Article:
Sunday, November 26, 2017
Study of S. Aureus on Mice
Staphylococcus aureus (S. aureus) is an important pathogen and is the most common source of skin infections in humans. Eczema is an inflammatory skin disease affecting 20% of children and five percent of adults. By not treating eczema it can lead to allergic reactions like food allergies, conjunctivitis, asthma and seasonal allergies. Associate professor Lloyd Miller at John Hopkins Medicine, has stated that 20-30% in the U.S. have S. aureus on their skin or in their nose, and 80% of people will come into contact with it. High numbers of S. aureus pathogen can be found on almost 90% of eczema patients. Miller and his team are trying to find out how the condition arises and hopes for treatments to be formed. A rare disease called generalize pustular psoriasis (skin erupting into tender red bumps with puss) caused by a genetic mutation resulting from unrestrained activity of protein produced in our skin called IL-36. This research gave Lloyd and his team a clue that IL-36 has something to do with bacteria on the skin generating inflammation.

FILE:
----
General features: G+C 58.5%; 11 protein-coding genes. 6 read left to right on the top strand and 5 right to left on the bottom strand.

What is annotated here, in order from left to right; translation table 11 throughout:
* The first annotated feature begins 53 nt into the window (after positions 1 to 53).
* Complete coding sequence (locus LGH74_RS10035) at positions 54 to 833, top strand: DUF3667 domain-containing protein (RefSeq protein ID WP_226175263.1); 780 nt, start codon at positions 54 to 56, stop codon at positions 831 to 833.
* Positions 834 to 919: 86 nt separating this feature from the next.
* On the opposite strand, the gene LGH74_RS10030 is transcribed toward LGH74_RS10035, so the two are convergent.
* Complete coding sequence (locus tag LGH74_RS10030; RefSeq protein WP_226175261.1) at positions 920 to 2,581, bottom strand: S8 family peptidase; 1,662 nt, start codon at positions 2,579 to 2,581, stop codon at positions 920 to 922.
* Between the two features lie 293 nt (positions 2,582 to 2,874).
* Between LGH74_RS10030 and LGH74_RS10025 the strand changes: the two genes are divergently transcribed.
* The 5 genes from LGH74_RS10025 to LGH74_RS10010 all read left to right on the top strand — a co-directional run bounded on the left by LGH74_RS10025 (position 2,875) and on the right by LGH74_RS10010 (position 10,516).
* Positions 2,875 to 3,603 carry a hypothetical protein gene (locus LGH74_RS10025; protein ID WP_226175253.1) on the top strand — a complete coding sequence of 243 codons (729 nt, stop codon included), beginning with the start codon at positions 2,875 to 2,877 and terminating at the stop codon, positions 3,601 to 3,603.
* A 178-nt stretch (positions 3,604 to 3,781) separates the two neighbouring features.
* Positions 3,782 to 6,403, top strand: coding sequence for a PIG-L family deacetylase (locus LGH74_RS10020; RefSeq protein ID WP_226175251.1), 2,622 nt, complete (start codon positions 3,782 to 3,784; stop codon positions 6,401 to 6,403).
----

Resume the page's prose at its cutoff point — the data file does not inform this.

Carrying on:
To put this idea to the test, a small soaked gauze with S. aureus was applied to the backs of a normal mice and mice genetically engineered to lack the receptor IL-36. Miller and his team found that the normal mice developed skin inflammation and the mice genetically modified had little to no inflammation.
I find the research Miller and his team conducting to be very fascinating. I know many people who have eczema and how much it affects them. By doing this research on mice it can lead to many breakthroughs and treatments for eczema and S. aureus.
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